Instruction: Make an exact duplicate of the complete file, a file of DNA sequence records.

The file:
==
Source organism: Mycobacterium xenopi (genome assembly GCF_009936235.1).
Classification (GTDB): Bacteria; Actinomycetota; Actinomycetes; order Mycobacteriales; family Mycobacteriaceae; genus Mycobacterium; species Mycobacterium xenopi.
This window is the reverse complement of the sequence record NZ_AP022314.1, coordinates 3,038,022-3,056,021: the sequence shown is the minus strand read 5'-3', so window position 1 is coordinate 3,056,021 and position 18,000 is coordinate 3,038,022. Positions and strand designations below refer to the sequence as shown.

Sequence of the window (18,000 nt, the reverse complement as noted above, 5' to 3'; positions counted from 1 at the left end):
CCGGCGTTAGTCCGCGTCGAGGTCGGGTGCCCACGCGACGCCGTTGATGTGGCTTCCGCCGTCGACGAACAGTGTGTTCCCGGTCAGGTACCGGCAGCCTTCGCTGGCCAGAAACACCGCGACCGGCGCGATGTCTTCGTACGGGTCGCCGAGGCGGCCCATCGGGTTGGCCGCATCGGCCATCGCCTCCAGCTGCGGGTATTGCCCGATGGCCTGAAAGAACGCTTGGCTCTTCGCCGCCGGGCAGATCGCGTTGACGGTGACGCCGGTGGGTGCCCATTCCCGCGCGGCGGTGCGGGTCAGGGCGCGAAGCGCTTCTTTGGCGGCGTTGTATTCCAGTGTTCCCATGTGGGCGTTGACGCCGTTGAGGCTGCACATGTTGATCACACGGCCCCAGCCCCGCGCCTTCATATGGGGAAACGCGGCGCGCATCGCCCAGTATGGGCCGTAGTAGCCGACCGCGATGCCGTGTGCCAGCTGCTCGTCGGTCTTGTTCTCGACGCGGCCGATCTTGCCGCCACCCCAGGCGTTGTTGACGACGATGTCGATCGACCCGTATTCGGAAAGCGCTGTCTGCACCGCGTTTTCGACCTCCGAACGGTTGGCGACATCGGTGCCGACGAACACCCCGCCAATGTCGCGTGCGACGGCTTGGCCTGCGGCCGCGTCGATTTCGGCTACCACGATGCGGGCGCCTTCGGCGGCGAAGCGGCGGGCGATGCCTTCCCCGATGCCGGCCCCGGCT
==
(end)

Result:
Source organism: Mycobacterium xenopi (genome assembly GCF_009936235.1).
Classification (GTDB): Bacteria; Actinomycetota; Actinomycetes; order Mycobacteriales; family Mycobacteriaceae; genus Mycobacterium; species Mycobacterium xenopi.
This window is the reverse complement of the sequence record NZ_AP022314.1, coordinates 3,038,022-3,056,021: the sequence shown is the minus strand read 5'-3', so window position 1 is coordinate 3,056,021 and position 18,000 is coordinate 3,038,022. Positions and strand designations below refer to the sequence as shown.

Sequence of the window (18,000 nt, the reverse complement as noted above, 5' to 3'; positions counted from 1 at the left end):
CCGGCGTTAGTCCGCGTCGAGGTCGGGTGCCCACGCGACGCCGTTGATGTGGCTTCCGCCGTCGACGAACAGTGTGTTCCCGGTCAGGTACCGGCAGCCTTCGCTGGCCAGAAACACCGCGACCGGCGCGATGTCTTCGTACGGGTCGCCGAGGCGGCCCATCGGGTTGGCCGCATCGGCCATCGCCTCCAGCTGCGGGTATTGCCCGATGGCCTGAAAGAACGCTTGGCTCTTCGCCGCCGGGCAGATCGCGTTGACGGTGACGCCGGTGGGTGCCCATTCCCGCGCGGCGGTGCGGGTCAGGGCGCGAAGCGCTTCTTTGGCGGCGTTGTATTCCAGTGTTCCCATGTGGGCGTTGACGCCGTTGAGGCTGCACATGTTGATCACACGGCCCCAGCCCCGCGCCTTCATATGGGGAAACGCGGCGCGCATCGCCCAGTATGGGCCGTAGTAGCCGACCGCGATGCCGTGTGCCAGCTGCTCGTCGGTCTTGTTCTCGACGCGGCCGATCTTGCCGCCACCCCAGGCGTTGTTGACGACGATGTCGATCGACCCGTATTCGGAAAGCGCTGTCTGCACCGCGTTTTCGACCTCCGAACGGTTGGCGACATCGGTGCCGACGAACACCCCGCCAATGTCGCGTGCGACGGCTTGGCCTGCGGCCGCGTCGATTTCGGCTACCACGATGCGGGCGCCTTCGGCGGCGAAGCGGCGGGCGATGCCTTCCCCGATGCCGGCCCCGGCT